Obsession 2.0

There is something terrific about focusing all of your energy on the impossible because it certainly garauntees that you’re not going to have to settle for a real relationship with a real, lumpy, awkward human being.

Amy Bloom on Open Source

[Scheduled for Tuesday February 14]

Click to Listen to the Show (24 MB MP3)

Googling a new crush is now standard behavior. But the often obsessive nature of love and the “accessibility, anonymity and affordability” of the internet can be an explosive combination.

After my lover left me, I went a little crazy for a while. By day, I could pass for normal, as that concept is broadly understood on the Upper West Side, where I live – I sat at my desk, I took long furious walks in Riverside Park rehearsing all the terrible things I would say to him as he lay stricken with something rare and painful…But at night, after my daughter was in bed, I would settle myself at the computer with a cup of coffee, and till one or two in the morning I would browse the Internet, searching for information about him. Except “browse” is much too placid and leisured a word – a cow browses in a meadow, a reader browses in a library for a novel to take home for the weekend. What I did fell between zeal and monomania.

Katha Pollitt, The New Yorker, 1/19/04

It’s not the scary world of sex addiction, or the type of stalking that requires actual police intervention. It’s the way that love, especially heartbreak, can make even the sanest, least creepy person among us go a little nuts.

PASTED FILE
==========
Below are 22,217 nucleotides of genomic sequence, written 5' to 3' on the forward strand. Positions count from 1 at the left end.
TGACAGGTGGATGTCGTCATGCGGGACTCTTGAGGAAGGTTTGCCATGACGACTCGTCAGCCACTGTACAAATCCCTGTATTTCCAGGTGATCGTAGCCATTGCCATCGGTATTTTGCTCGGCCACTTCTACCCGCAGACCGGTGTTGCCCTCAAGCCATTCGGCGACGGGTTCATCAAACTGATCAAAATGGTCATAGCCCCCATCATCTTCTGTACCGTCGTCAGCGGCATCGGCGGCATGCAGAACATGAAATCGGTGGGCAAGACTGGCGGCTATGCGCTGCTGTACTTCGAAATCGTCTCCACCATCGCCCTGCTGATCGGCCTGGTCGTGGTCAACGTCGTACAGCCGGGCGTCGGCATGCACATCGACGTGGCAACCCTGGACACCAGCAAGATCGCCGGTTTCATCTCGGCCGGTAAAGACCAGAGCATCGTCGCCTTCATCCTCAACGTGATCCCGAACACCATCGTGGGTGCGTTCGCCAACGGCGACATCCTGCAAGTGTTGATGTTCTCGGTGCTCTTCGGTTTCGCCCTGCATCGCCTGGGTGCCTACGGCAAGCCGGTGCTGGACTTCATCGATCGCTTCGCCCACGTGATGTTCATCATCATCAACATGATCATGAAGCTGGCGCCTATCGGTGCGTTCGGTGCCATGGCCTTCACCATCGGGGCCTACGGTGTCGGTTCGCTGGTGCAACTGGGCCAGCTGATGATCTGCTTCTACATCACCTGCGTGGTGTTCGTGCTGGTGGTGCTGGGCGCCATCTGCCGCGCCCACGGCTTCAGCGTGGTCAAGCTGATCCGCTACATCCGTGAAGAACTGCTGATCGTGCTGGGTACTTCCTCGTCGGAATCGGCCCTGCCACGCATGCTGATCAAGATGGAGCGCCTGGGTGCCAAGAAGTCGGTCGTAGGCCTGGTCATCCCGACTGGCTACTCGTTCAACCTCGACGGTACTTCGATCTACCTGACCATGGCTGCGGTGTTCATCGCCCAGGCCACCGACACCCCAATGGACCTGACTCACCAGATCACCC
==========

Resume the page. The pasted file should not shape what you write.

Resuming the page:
In honor of Valentine’s Day, we’re talking about obsession. Where does it come from? Why is this our response to great love or great trauma? And what, especially in the age of digital tracking, does it say about us? When is it research, when is it curiosity, and when is it stalking? What are we trying to prove or understand about the people we (once) love(d)?

Send us your own stories of personal obsession. Where is the line between healthy and unhealthy obsession, and have you ever crossed it? What have you learned about your once and future partners, and about yourself?

Erin Bradley

“Miss Information” sex and dating advice columnist for Nerve.com

“Girl Gone Mad” dating blogger for Nerve.com

Jeana Frost

Former researcher, MIT Media Lab

Author, Decision Making in the Information Age: A Study of and Design for Online Dating

Amy Bloom

psychotherapist and novelist

Jeff Roberto

Spokesman, online social networking site Friendster

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